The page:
In 2018, Haaland, 60, became one of the first two Native American women elected to Congress. If the Senate confirms her as head of the Interior Department, she would make similar history as the first Native American Cabinet secretary and the first Native American to serve as the top steward of America’s public lands and natural resources.
“A voice like mine has never been a Cabinet secretary or at the head of the Department of Interior,” Haaland tweeted late Thursday. “Growing up in my mother’s Pueblo household made me fierce. I’ll be fierce for all of us, our planet, and all of our protected land. I am honored and ready to serve.”
In its formal announcement, the Biden transition team said Haaland “will be ready on day one to protect our environment and fight for a clean energy future.”
“Haaland is a barrier-breaking public servant who has spent her career fighting for families, including in Tribal Nations, rural communities, and communities of color,” the announcement added.
The Interior Department employs more than 70,000 people and manages 500 million acres of federal land — roughly one-fifth of the U.S. — including the 62 national parks. It also oversees the Bureau of Indian Education and is responsible for honoring the government’s trust responsibilities to tribes.
Indigenous and environmental groups hailed Thursday’s news.
“The nomination of Rep. Deb Haaland ― a champion of the environment and of Native people ― heralds a new era of conservation, progress, and healing in the Department of the Interior that is long overdue,” Gussie Lord, a member of the Oneida Nation of Wisconsin and managing attorney of Earthjustice’s Tribal Partnerships Program, said in a statement.
Haaland’s selection, which The Washington Post first reported Thursday, follows several weeks of drama over the key Cabinet post.
Native American tribal leaders and dozens of lawmakers ― Democrats and Republicans ― have been urging Biden to select Haaland for the position.
“She has been a champion for our environment and public lands and has worked tirelessly to improve the nation-to-nation relationship between the United States and Indian tribes,” more than 50 House Democrats wrote in a Nov. 16 letter to the president-elect.
But in comments to The New York Times this month, anonymous “Biden advisers” painted Haaland as unqualified for the job and instead pitched Michael Connor, a veteran of the Interior Department, as a better candidate.
As HuffPost previously reported, the snubs outraged tribal groups and Haaland’s other supporters. Biden transition officials insisted that the attacks did not come from anyone in a position to speak on behalf of the incoming administration.
Haaland has been on Biden’s shortlist of potential picks for weeks, along with Sen. Tom Udall (D-N.M.) and Connor, who served as Interior’s deputy secretary under President Barack Obama. This week, Haaland emerged as the front-runner, but sources told HuffPost that Speaker Nancy Pelosi (D-Calif.) and House Majority Leader Steny Hoyer (D-Md.) were pushing back on Biden plucking her from the House, given Democrats’ single-digit majority in the chamber.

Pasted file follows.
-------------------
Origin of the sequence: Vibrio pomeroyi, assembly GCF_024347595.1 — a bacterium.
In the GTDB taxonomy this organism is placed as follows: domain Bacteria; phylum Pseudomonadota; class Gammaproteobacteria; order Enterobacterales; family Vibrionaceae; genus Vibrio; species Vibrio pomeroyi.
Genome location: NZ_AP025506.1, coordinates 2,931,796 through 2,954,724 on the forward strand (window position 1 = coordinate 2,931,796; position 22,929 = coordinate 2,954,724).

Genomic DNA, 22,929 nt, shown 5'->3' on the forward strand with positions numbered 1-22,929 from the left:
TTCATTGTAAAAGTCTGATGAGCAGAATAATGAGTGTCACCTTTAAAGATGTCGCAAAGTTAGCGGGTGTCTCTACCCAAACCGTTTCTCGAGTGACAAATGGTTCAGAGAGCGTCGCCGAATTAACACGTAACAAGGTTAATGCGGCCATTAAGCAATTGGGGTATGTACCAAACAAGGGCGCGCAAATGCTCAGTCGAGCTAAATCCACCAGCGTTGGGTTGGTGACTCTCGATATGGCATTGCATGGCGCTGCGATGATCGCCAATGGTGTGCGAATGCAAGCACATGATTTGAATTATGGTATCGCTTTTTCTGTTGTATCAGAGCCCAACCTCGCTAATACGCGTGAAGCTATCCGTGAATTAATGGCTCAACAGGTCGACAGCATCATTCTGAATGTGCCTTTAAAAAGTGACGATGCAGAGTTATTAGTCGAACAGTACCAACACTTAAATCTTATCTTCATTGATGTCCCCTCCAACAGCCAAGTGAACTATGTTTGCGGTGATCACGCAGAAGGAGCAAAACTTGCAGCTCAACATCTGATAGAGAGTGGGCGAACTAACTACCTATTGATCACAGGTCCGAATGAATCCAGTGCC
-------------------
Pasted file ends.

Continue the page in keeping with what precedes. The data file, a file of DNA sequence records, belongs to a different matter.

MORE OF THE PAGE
The House leaders appeared to have relented on Wednesday when Pelosi unexpectedly put out a statement voicing her support for Haaland.
“Congresswoman Deb Haaland is one of the most respected and one of the best Members of Congress I have served with,” Pelosi said, adding that “if she is the President-elect’s choice for Interior Secretary, then he will have made an excellent choice.”
A former chairwoman of the Democratic Party of New Mexico, Haaland currently heads one of five subcommittees of the House Natural Resources Committee, which has oversight over the Interior Department. She has been a fierce critic of the Trump administration’s pro-industry agenda on federal lands and is a vocal supporter of the Green New Deal resolution introduced in Congress last year. That resolution lays out a progressive framework to rein in greenhouse gas emissions, including specific language about protecting public lands and waters and restoring threatened ecosystems.
Last month, Haaland told HuffPost that she would “of course” be interested in the job and acknowledged the significance of putting a Native American woman in charge of the agency that oversees lands that Native Americans originally occupied and had forcibly taken from them.
“The symbolism alone, yes, it’s profound,” she said.
If confirmed, Haaland would take the Interior reins from David Bernhardt, a former oil and agricultural lobbyist who has played a key role in the Trump administration’s efforts to unravel protections for federal lands and imperiled species and who has faced accusations of meddling with agency science.
At the top of Biden’s to-do list for Interior is to restore protections for sites that President Donald Trump gutted as part of his industry-first agenda for public lands. Those sites include Bears Ears National Monument, a sweeping landscape in southern Utah that several tribes consider sacred, that honored and protected Native American cultural heritage and that Trump shrunk by roughly 85%.
“The Trump Administration fails to acknowledge the incredible cultural history of indigenous people on this continent,” Haaland wrote on Twitter after the president, who himself has dismantled several land and marine monuments, promised lengthy prison sentences for anyone who destroys or dismantles a monument or statue of a slave-owning president or leader of the Confederacy. “The President’s defense of white supremacy is incredibly insulting and his actions reflect his lack of respect for Tribes.”
Credit belongs to : www.huffpost.com | Politics